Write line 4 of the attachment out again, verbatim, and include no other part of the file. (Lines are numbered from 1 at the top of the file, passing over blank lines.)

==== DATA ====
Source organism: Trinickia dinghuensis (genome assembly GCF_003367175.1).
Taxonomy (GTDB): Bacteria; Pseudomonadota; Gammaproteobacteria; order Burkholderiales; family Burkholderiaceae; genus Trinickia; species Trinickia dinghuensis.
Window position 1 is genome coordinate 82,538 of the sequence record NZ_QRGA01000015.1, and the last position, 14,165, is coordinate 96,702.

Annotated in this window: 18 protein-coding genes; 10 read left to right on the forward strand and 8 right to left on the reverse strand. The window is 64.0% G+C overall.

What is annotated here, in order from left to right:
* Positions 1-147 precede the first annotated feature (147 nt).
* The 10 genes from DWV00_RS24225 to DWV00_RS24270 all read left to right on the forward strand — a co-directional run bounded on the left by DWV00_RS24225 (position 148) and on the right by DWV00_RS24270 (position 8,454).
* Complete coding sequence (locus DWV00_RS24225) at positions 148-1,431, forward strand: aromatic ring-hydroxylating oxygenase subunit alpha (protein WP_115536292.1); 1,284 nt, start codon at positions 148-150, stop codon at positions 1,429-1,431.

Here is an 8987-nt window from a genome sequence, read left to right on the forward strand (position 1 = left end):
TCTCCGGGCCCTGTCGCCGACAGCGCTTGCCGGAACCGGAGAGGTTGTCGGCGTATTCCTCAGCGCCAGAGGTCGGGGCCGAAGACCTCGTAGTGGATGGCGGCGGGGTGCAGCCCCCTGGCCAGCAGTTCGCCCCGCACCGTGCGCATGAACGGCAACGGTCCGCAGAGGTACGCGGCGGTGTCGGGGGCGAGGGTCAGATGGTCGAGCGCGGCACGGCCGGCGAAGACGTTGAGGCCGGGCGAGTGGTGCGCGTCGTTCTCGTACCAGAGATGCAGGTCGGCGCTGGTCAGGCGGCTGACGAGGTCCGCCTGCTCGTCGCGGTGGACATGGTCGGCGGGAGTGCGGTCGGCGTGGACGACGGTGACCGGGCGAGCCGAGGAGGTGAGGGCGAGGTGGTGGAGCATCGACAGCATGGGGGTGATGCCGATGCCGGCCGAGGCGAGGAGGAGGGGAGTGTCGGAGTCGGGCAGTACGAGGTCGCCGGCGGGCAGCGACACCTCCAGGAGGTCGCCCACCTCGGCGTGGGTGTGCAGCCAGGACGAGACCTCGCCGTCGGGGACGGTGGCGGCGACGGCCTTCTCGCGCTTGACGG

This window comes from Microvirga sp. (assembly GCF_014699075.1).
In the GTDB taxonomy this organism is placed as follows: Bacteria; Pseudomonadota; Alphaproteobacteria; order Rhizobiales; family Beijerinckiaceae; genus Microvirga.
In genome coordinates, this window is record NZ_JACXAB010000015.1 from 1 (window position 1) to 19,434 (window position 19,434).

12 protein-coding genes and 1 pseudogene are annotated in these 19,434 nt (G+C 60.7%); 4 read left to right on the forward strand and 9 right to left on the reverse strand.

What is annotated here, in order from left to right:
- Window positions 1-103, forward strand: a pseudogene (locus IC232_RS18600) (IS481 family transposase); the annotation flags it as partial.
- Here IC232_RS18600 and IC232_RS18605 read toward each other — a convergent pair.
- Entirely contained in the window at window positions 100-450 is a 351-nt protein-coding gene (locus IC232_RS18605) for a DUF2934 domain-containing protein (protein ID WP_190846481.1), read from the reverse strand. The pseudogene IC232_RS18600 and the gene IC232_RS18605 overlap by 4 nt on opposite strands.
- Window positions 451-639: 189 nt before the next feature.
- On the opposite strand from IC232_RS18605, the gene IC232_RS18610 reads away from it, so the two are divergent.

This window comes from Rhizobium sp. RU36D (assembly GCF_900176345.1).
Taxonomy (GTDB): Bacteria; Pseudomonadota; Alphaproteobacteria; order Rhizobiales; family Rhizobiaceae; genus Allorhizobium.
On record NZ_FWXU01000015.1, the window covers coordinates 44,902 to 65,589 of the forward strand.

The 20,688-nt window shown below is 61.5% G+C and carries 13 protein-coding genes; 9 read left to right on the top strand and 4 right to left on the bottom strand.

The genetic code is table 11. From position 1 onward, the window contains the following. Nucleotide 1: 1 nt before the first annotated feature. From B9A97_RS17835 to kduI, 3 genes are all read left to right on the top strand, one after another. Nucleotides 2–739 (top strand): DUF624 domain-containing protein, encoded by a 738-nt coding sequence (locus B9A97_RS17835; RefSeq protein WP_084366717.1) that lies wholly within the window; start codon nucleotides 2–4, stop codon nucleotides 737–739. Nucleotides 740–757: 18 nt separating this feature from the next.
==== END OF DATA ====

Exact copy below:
Annotated in this window: 18 protein-coding genes; 10 read left to right on the forward strand and 8 right to left on the reverse strand. The window is 64.0% G+C overall.